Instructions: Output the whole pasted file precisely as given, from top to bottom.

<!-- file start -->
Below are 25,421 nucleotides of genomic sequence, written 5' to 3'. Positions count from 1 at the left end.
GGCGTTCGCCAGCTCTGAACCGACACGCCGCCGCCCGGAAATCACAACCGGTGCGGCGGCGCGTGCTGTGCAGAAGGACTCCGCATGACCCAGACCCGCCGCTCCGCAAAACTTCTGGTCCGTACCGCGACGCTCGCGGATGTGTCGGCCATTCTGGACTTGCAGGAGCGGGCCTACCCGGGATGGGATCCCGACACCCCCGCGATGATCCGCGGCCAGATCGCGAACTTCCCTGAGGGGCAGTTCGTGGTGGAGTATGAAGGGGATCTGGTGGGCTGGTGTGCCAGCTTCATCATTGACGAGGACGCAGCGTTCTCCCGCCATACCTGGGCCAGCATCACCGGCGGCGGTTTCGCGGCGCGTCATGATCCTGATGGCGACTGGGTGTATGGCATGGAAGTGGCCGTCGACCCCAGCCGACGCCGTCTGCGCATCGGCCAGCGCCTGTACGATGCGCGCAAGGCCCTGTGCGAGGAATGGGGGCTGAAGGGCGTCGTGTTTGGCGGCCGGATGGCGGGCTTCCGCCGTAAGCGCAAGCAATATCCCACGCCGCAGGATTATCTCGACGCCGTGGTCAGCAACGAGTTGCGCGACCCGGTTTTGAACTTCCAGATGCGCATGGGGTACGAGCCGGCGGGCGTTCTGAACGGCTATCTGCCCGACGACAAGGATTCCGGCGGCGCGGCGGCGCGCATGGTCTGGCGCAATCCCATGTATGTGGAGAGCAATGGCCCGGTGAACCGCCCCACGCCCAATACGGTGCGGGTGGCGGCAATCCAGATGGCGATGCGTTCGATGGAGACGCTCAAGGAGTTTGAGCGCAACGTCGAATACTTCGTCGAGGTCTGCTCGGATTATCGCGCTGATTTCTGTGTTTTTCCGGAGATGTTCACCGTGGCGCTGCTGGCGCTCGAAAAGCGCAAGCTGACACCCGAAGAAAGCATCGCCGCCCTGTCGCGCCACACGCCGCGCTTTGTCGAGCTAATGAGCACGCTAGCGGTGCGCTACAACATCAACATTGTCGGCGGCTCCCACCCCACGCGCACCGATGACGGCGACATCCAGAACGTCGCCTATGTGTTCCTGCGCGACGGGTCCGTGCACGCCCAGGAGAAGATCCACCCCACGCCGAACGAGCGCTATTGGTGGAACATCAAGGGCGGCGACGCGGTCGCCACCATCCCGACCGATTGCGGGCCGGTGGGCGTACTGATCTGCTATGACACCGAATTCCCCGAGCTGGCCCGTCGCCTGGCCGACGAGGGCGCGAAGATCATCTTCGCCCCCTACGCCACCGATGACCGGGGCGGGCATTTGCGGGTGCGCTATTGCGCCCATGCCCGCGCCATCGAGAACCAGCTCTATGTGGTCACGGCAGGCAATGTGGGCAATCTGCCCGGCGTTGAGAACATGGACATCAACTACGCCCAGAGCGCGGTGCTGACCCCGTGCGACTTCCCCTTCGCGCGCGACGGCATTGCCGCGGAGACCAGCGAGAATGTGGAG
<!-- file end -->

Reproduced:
Below are 25,421 nucleotides of genomic sequence, written 5' to 3'. Positions count from 1 at the left end.
GGCGTTCGCCAGCTCTGAACCGACACGCCGCCGCCCGGAAATCACAACCGGTGCGGCGGCGCGTGCTGTGCAGAAGGACTCCGCATGACCCAGACCCGCCGCTCCGCAAAACTTCTGGTCCGTACCGCGACGCTCGCGGATGTGTCGGCCATTCTGGACTTGCAGGAGCGGGCCTACCCGGGATGGGATCCCGACACCCCCGCGATGATCCGCGGCCAGATCGCGAACTTCCCTGAGGGGCAGTTCGTGGTGGAGTATGAAGGGGATCTGGTGGGCTGGTGTGCCAGCTTCATCATTGACGAGGACGCAGCGTTCTCCCGCCATACCTGGGCCAGCATCACCGGCGGCGGTTTCGCGGCGCGTCATGATCCTGATGGCGACTGGGTGTATGGCATGGAAGTGGCCGTCGACCCCAGCCGACGCCGTCTGCGCATCGGCCAGCGCCTGTACGATGCGCGCAAGGCCCTGTGCGAGGAATGGGGGCTGAAGGGCGTCGTGTTTGGCGGCCGGATGGCGGGCTTCCGCCGTAAGCGCAAGCAATATCCCACGCCGCAGGATTATCTCGACGCCGTGGTCAGCAACGAGTTGCGCGACCCGGTTTTGAACTTCCAGATGCGCATGGGGTACGAGCCGGCGGGCGTTCTGAACGGCTATCTGCCCGACGACAAGGATTCCGGCGGCGCGGCGGCGCGCATGGTCTGGCGCAATCCCATGTATGTGGAGAGCAATGGCCCGGTGAACCGCCCCACGCCCAATACGGTGCGGGTGGCGGCAATCCAGATGGCGATGCGTTCGATGGAGACGCTCAAGGAGTTTGAGCGCAACGTCGAATACTTCGTCGAGGTCTGCTCGGATTATCGCGCTGATTTCTGTGTTTTTCCGGAGATGTTCACCGTGGCGCTGCTGGCGCTCGAAAAGCGCAAGCTGACACCCGAAGAAAGCATCGCCGCCCTGTCGCGCCACACGCCGCGCTTTGTCGAGCTAATGAGCACGCTAGCGGTGCGCTACAACATCAACATTGTCGGCGGCTCCCACCCCACGCGCACCGATGACGGCGACATCCAGAACGTCGCCTATGTGTTCCTGCGCGACGGGTCCGTGCACGCCCAGGAGAAGATCCACCCCACGCCGAACGAGCGCTATTGGTGGAACATCAAGGGCGGCGACGCGGTCGCCACCATCCCGACCGATTGCGGGCCGGTGGGCGTACTGATCTGCTATGACACCGAATTCCCCGAGCTGGCCCGTCGCCTGGCCGACGAGGGCGCGAAGATCATCTTCGCCCCCTACGCCACCGATGACCGGGGCGGGCATTTGCGGGTGCGCTATTGCGCCCATGCCCGCGCCATCGAGAACCAGCTCTATGTGGTCACGGCAGGCAATGTGGGCAATCTGCCCGGCGTTGAGAACATGGACATCAACTACGCCCAGAGCGCGGTGCTGACCCCGTGCGACTTCCCCTTCGCGCGCGACGGCATTGCCGCGGAGACCAGCGAGAATGTGGAG